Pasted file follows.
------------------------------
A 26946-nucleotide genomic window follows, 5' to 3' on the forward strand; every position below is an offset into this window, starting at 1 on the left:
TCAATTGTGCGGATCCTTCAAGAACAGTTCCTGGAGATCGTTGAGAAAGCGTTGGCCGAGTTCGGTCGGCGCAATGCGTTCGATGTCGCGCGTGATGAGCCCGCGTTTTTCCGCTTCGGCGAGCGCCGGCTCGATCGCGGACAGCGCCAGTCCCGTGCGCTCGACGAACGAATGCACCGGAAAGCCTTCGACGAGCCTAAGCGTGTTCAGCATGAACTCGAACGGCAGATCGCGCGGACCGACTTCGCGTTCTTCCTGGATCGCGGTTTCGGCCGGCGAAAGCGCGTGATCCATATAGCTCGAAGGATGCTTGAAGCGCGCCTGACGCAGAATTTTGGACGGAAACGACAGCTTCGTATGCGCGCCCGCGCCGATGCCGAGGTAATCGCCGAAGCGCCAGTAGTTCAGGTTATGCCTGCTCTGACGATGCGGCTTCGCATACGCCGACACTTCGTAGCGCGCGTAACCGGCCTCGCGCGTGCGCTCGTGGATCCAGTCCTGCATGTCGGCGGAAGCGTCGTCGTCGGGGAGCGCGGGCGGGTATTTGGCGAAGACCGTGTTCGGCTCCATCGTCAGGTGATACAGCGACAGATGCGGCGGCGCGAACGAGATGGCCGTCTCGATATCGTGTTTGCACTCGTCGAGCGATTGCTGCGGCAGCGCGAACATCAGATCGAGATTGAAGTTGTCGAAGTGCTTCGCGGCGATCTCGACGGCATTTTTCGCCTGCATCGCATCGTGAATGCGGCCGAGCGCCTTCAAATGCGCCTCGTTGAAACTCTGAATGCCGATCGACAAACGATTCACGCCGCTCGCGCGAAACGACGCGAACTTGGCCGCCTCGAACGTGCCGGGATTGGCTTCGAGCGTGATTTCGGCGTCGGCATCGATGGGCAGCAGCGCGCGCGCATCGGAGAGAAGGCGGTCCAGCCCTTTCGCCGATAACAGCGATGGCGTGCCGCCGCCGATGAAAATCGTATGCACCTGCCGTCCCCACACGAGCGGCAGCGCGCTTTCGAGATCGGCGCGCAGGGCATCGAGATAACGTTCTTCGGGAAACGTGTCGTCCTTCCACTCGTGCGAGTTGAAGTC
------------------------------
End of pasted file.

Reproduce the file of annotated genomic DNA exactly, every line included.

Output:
A 26946-nucleotide genomic window follows, 5' to 3' on the forward strand; every position below is an offset into this window, starting at 1 on the left:
TCAATTGTGCGGATCCTTCAAGAACAGTTCCTGGAGATCGTTGAGAAAGCGTTGGCCGAGTTCGGTCGGCGCAATGCGTTCGATGTCGCGCGTGATGAGCCCGCGTTTTTCCGCTTCGGCGAGCGCCGGCTCGATCGCGGACAGCGCCAGTCCCGTGCGCTCGACGAACGAATGCACCGGAAAGCCTTCGACGAGCCTAAGCGTGTTCAGCATGAACTCGAACGGCAGATCGCGCGGACCGACTTCGCGTTCTTCCTGGATCGCGGTTTCGGCCGGCGAAAGCGCGTGATCCATATAGCTCGAAGGATGCTTGAAGCGCGCCTGACGCAGAATTTTGGACGGAAACGACAGCTTCGTATGCGCGCCCGCGCCGATGCCGAGGTAATCGCCGAAGCGCCAGTAGTTCAGGTTATGCCTGCTCTGACGATGCGGCTTCGCATACGCCGACACTTCGTAGCGCGCGTAACCGGCCTCGCGCGTGCGCTCGTGGATCCAGTCCTGCATGTCGGCGGAAGCGTCGTCGTCGGGGAGCGCGGGCGGGTATTTGGCGAAGACCGTGTTCGGCTCCATCGTCAGGTGATACAGCGACAGATGCGGCGGCGCGAACGAGATGGCCGTCTCGATATCGTGTTTGCACTCGTCGAGCGATTGCTGCGGCAGCGCGAACATCAGATCGAGATTGAAGTTGTCGAAGTGCTTCGCGGCGATCTCGACGGCATTTTTCGCCTGCATCGCATCGTGAATGCGGCCGAGCGCCTTCAAATGCGCCTCGTTGAAACTCTGAATGCCGATCGACAAACGATTCACGCCGCTCGCGCGAAACGACGCGAACTTGGCCGCCTCGAACGTGCCGGGATTGGCTTCGAGCGTGATTTCGGCGTCGGCATCGATGGGCAGCAGCGCGCGCGCATCGGAGAGAAGGCGGTCCAGCCCTTTCGCCGATAACAGCGATGGCGTGCCGCCGCCGATGAAAATCGTATGCACCTGCCGTCCCCACACGAGCGGCAGCGCGCTTTCGAGATCGGCGCGCAGGGCATCGAGATAACGTTCTTCGGGAAACGTGTCGTCCTTCCACTCGTGCGAGTTGAAGTC